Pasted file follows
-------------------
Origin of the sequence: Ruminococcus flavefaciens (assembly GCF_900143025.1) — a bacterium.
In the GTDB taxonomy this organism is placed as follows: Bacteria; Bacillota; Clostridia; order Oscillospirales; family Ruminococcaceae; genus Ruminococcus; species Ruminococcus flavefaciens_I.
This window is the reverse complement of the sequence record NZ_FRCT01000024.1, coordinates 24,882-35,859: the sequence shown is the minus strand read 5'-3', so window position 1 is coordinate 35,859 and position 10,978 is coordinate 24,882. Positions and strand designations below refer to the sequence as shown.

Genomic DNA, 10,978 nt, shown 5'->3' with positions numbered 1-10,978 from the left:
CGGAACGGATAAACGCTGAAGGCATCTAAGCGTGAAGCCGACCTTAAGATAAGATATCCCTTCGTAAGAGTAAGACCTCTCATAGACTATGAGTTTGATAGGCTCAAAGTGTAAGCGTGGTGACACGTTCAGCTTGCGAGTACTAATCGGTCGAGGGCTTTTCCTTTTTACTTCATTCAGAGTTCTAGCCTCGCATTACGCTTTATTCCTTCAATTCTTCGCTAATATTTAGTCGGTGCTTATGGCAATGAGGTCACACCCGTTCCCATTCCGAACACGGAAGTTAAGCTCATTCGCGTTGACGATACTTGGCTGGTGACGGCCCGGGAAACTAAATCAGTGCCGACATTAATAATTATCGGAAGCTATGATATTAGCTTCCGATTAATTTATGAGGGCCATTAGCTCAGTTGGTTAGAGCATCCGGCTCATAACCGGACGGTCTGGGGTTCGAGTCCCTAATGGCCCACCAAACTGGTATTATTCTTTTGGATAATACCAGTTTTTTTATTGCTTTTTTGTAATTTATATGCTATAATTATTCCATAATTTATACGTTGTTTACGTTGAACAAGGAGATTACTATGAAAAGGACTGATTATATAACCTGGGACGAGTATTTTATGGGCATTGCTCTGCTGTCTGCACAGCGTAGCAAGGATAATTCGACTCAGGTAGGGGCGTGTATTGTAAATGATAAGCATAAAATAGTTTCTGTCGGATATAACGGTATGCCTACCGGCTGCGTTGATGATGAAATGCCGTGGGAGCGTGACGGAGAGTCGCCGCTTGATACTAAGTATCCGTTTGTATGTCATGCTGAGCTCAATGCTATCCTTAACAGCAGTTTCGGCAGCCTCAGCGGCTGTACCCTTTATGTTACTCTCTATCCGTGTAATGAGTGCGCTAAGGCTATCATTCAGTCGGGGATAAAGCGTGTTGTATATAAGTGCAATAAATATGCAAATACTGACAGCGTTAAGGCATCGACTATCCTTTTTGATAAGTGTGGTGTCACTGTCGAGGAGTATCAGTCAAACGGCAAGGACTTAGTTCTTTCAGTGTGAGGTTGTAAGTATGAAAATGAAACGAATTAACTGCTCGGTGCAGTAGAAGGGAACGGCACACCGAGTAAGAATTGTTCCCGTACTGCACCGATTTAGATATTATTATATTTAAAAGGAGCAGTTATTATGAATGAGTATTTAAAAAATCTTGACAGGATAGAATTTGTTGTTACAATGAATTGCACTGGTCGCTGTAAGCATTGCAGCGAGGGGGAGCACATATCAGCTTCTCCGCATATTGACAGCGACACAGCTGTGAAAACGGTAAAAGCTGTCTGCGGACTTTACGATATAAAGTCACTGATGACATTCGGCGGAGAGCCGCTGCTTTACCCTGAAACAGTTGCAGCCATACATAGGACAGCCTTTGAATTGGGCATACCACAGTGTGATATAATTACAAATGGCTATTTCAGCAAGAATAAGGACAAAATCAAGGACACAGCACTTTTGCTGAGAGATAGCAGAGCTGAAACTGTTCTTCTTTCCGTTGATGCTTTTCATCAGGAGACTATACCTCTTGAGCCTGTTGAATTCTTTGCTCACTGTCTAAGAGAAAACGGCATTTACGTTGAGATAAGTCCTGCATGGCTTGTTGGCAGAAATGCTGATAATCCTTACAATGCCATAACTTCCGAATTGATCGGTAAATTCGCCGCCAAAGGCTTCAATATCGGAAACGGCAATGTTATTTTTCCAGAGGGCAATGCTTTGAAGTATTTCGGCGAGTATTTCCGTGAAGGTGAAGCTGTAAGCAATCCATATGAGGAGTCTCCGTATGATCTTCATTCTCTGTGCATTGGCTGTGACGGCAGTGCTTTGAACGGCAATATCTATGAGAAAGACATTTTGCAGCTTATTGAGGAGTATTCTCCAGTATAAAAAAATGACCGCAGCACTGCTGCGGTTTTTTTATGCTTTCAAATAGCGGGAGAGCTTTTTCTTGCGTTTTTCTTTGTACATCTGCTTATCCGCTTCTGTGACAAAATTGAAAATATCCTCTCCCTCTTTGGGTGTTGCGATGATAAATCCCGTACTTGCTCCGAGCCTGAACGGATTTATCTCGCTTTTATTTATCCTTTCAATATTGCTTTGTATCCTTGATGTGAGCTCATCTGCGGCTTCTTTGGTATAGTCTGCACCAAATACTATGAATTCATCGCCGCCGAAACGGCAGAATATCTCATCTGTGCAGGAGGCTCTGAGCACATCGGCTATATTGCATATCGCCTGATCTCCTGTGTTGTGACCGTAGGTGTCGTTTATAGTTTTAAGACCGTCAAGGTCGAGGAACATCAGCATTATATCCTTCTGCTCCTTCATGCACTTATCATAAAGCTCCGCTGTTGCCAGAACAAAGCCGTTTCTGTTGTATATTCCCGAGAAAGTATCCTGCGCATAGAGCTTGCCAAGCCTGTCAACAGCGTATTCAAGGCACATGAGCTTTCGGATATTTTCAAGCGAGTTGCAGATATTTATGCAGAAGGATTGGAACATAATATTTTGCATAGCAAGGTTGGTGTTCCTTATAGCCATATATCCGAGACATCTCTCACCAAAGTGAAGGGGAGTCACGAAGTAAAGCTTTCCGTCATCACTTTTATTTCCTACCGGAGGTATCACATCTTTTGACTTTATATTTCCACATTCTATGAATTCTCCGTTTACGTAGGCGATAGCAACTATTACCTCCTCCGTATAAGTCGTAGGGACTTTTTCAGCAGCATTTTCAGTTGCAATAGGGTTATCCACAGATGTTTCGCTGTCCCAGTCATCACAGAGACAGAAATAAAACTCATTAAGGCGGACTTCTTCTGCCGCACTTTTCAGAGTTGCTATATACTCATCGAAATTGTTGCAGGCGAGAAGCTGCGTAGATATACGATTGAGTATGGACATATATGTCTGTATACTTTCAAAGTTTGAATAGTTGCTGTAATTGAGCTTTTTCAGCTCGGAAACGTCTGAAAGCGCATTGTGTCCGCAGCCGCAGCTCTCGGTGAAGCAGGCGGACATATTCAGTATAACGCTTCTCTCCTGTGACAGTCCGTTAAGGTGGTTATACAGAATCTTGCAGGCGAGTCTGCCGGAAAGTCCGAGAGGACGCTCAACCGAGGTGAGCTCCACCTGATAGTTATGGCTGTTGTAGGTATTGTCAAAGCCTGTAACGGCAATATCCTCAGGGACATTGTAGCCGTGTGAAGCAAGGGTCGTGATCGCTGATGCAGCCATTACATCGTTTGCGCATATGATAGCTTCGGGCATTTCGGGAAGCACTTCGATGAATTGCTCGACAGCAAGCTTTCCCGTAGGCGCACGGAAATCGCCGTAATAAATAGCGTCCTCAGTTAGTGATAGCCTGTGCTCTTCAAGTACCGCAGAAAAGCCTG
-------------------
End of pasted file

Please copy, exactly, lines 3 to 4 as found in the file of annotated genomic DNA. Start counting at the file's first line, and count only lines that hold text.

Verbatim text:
This window is the reverse complement of the sequence record NZ_FRCT01000024.1, coordinates 24,882-35,859: the sequence shown is the minus strand read 5'-3', so window position 1 is coordinate 35,859 and position 10,978 is coordinate 24,882. Positions and strand designations below refer to the sequence as shown.

Genomic DNA, 10,978 nt, shown 5'->3' with positions numbered 1-10,978 from the left: